Avatar, Southern Gateways, & Disney Princesses: Around the Internet

Happy Friday, readers! Here at UNC Press, we’re finishing up our book launch week–planning out our titles for Fall 2010. The books we plan to put on the shelves in 2010 have us very excited, and we know you’ll enjoy them.

In the meantime though, we thought it would be good to highlight some of the interesting events happening across the Internet recently, both in and out of the UNC Press world:

  • First up, head over to the UNC Press Blog’s friend, First Peoples: New Directions in Indigenous Studies, for a thorough critique of Avatar, James Cameron’s high-grossing film, by Aboriginal Studies professor and fantasy writer Daniel Heath Justice. Justice’s writing is illuminating, pointing out the successes and eventual shortcomings of the Pocahontas-like story. Commenting on the movie’s examination of colonialism, Justice says, “[Avatar is] powerful in so many ways, but why do we need yet another story about Indigenous struggle told through a non-Native’s voice and perspective?” Take the time to read the entire post.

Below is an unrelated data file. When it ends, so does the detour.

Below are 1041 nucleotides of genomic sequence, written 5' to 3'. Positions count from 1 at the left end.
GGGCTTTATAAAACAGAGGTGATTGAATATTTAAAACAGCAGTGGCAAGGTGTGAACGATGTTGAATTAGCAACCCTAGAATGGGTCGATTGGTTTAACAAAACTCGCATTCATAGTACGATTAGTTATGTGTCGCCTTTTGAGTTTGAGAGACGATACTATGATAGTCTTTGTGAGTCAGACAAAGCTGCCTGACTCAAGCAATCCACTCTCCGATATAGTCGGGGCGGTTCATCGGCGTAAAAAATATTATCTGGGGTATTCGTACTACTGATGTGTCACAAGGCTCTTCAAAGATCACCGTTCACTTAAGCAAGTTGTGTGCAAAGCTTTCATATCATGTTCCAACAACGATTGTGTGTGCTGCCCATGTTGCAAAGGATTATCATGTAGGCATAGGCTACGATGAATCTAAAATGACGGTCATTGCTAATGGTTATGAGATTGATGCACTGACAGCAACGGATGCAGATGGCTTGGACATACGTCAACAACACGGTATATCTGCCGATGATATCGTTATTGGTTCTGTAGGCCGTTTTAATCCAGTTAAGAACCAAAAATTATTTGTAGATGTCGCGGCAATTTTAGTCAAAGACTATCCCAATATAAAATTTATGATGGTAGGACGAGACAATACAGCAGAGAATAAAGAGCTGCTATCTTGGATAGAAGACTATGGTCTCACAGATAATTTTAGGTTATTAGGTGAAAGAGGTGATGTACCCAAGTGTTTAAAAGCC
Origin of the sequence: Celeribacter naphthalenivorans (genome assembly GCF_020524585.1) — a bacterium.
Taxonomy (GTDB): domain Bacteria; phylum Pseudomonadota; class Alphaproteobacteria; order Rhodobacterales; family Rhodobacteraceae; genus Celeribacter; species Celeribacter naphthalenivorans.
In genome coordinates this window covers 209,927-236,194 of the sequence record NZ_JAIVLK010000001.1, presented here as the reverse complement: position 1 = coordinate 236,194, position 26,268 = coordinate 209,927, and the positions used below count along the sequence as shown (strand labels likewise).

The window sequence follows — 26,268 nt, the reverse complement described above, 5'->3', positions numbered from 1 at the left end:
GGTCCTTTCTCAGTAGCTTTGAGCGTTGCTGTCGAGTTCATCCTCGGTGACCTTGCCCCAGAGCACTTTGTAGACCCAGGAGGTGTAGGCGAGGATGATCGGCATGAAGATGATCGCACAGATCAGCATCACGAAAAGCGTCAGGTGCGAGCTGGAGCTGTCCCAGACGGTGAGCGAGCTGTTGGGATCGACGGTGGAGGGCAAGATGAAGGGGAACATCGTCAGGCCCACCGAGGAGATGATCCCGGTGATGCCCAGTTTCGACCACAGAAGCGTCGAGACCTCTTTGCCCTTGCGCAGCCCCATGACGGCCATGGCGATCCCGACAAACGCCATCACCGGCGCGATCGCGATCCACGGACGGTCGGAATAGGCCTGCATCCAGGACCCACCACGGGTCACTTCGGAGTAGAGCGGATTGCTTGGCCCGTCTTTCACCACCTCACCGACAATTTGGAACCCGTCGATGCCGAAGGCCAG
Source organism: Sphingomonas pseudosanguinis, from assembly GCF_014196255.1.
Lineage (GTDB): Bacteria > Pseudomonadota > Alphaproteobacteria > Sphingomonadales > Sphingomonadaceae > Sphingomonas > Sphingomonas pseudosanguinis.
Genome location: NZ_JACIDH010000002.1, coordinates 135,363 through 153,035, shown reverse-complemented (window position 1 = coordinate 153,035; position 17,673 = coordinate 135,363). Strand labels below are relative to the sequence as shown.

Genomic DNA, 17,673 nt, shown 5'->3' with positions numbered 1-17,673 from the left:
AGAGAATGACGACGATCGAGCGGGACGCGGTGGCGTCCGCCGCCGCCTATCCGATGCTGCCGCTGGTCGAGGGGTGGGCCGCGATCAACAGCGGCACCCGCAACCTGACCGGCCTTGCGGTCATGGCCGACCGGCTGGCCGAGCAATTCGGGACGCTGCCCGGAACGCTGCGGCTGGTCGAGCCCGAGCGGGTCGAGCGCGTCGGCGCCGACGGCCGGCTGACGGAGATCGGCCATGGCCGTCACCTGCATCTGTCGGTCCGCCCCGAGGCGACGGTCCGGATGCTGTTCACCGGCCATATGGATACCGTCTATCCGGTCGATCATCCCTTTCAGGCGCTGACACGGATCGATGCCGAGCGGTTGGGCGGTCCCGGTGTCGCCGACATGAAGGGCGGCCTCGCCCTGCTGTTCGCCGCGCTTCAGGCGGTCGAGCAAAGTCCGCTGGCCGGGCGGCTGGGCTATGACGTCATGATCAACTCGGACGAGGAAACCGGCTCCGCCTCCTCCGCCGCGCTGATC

• Are you interested in UNC Tar Heel basketball? The history of blues music? How about the North Carolina coast, or the best recipe for Cherokee persimmon cake? If so, go now to UNC Press’ Southern Gateways page, where you can find all the information for the best South-centric titles from UNC Press.
  • Disney’s Lump of Coal:  Back to movie reviews, Anthea Butler brings the heat in her essay on the latest installment in the Disney Princess franchise. Writing on Religion Dispatches, Butler’s critique is scathing, saying, “Disney’s The Princess and the Frog picks up where Katrina left off. The movie is a wholesale desecration of New Orleans, Creole culture, Cajun culture, religion, zydeco, and even Louis Armstrong.” Anthea Butler’s book, Women in the Church of God in Christ: Making a Sanctified World, is a UNC Press publication.
  • Finally, by popular request, here is a picture of a bespectacled dog reading a book.

Strangely, the book does not look dog-eared.